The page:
The Darkest Minds Movie Review
“The Darkest Minds” is a movie adaptation of a book series, and it follows a typical Young Adult dystopian narrative. The world has gone very, very bad – and the main character(s) will be the only one(s) who can set things right. Or maybe just survive. The adults of the world either caused the dystopian disaster, or did nothing to stop it. Now the adults/government/group/agency are actively working against the main character and his or her friends. The adults will use the power of force and weapons if need be to stop the valiant heroes as they defeat the people they rise against. If this is done right, or it has some twist or a clever hook, then it is something interesting and fun to watch. Otherwise…
Ruby Daly (Amandla Stenberg) is one of a very small fraction of the world’s children to survive a horrible disease. Even the President’s son – Clancy Gray (Patrick Gibson) – has been affected, but he survived. He was supposedly cured of the wretched sickness. Other youngsters who have survived now possess unusual side effects. A large majority is affected with increased intelligence, and then another group has telekineses powers. And even above them are smaller groups with the most special abilities, but they are considered dangerous. Like a Homeland Security pyramid chart of risk, the top are labeled Orange and Red. Ruby is an Orange, but she is hiding as a Green (the lowest level).
Ruby has been removed from her parents and is confined at a military work camp for six years. Her powers have remained under wraps, but the job might be up. A doctor named Cate (Mandy Moore) seems to help Ruby escape. Ruby has super mind control, and does a sort of Jedi Mind Trick on the officer in charge. Cate wants Ruby to be part of the Children’s Alliance – a paramilitary type group that will spread the truth about the harsh work camps. But Ruby wants to get away, and then she finds a small group of other ‘special’ kids. They are led by Liam (Harris Dickinson) who also has powers. He travels with Chubs (Skylan Brooks), who is a super-smarty and also with Zu (Miya Cech) who can control electricity. Ruby joins with this little band of renegades, and she finds they are always chased by bounty hunters and threatened by government agents. But they hear about a special camp for the young gifted survivors. It is code-named EDO, and it is somewhere out in the woods. The group finally gets to the EDO camp, and they find it is run by Clancy Gray, the President’s son who was thought to have the disease but was cured. But he actually has the Orange level powers, just like Ruby.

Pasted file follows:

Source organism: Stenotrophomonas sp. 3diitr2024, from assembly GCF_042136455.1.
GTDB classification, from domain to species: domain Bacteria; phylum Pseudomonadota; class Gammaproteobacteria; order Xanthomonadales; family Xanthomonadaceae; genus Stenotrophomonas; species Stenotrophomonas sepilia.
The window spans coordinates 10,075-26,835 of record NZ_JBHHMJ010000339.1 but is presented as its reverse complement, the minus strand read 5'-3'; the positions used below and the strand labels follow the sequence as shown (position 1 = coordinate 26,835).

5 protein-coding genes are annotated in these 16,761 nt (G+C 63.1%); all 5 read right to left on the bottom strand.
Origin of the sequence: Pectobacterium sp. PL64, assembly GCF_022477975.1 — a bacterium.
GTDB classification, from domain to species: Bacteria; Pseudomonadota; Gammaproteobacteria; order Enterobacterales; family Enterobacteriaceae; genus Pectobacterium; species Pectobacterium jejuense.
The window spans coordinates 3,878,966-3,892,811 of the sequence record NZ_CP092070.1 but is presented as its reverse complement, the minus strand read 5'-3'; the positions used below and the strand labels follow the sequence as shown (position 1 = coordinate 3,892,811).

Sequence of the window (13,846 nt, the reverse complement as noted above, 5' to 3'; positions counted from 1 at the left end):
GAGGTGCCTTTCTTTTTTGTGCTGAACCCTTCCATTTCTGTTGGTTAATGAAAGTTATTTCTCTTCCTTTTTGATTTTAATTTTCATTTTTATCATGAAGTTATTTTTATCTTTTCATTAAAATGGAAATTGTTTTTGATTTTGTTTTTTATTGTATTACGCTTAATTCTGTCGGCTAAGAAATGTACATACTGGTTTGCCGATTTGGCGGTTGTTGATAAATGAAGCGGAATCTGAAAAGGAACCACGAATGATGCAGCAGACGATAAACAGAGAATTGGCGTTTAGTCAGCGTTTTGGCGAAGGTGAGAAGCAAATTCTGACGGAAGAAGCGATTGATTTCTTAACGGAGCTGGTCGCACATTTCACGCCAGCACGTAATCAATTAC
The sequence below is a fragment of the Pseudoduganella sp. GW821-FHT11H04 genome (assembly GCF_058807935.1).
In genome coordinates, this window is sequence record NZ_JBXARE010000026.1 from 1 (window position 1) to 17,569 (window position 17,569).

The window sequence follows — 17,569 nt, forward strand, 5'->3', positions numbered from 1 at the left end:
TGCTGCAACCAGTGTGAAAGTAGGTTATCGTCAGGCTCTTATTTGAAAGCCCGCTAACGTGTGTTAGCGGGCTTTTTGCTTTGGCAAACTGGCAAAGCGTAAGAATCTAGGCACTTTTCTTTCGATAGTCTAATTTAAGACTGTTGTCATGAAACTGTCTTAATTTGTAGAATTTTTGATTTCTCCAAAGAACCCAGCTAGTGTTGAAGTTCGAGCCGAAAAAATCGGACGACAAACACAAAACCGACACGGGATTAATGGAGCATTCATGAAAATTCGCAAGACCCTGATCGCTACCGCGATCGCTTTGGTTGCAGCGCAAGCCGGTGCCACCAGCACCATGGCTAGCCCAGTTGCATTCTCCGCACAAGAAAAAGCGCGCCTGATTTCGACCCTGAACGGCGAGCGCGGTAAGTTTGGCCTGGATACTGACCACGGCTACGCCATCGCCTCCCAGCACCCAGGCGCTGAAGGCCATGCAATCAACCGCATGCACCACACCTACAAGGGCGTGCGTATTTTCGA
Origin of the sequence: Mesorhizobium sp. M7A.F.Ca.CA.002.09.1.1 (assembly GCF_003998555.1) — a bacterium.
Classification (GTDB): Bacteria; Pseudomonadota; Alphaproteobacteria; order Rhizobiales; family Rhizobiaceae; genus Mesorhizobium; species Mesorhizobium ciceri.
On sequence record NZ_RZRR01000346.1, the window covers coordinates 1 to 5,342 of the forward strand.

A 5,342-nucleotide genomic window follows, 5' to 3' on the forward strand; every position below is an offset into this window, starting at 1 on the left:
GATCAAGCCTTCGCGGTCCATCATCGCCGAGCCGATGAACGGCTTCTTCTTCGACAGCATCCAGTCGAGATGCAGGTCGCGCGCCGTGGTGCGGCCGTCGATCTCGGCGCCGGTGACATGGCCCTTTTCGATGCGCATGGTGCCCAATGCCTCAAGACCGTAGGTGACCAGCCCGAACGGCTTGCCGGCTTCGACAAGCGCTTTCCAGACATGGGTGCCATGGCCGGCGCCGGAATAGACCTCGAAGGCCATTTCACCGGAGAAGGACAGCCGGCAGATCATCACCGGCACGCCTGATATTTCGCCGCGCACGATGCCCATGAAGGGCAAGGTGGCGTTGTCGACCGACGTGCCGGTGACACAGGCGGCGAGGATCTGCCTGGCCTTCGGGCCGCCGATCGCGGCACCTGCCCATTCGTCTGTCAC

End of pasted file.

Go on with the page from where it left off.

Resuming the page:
This movie has some attractive leads, and the story moved quickly from one crisis and confrontation to another. But it lacks the deep emotional punch that a better movie would have. The Bad Guys are over-the-top insane, and the kids have all the ‘Stranger Things’ powers to get the upper hand. So there is no big threat. A couple of forced relationships are too pat, and the there is the wanna-be love interest stand-off between Liam and Clancy. At the end, there is Jedi Mind Trick that used in a very heartbreaking fashion. But even that (erasing memories) has been seen before, in the Harry Potter movies.
Amandla Stenberg does a very good job in this role. Harris Dickinson and Patrick Gibson are just OK. The rest of cast goes between just all right and over-the-top bad. The pacing keeps the story moving, but there is the forced love-triangle aspect that is a clunky add-on. The look and feel of the childless future looks a little eerie. Funny how in a dystopian future, everyone has perfect hair and shiny clean teeth!
This is lukewarm rehash of ideas served up with a very attractive cast, but without any fresh ideas from those Darkest Minds.
The Darkest Minds Review
The Darkest Minds Summary
Directed by: Jennifer Yuh Nelson
Screenplay by: Chad Hodge
Based on: The Darkest Minds (by Alexandra Bracken)
Starring: Amandla Stenberg, Mandy Moore, Harris Dickinson, Patrick Gibson, Skylan Brookse
Length: 105 minutes
MPAA Rating: PG-13 for violence including disturbing images, and thematic elements
Genre: SCI-FI, Adventure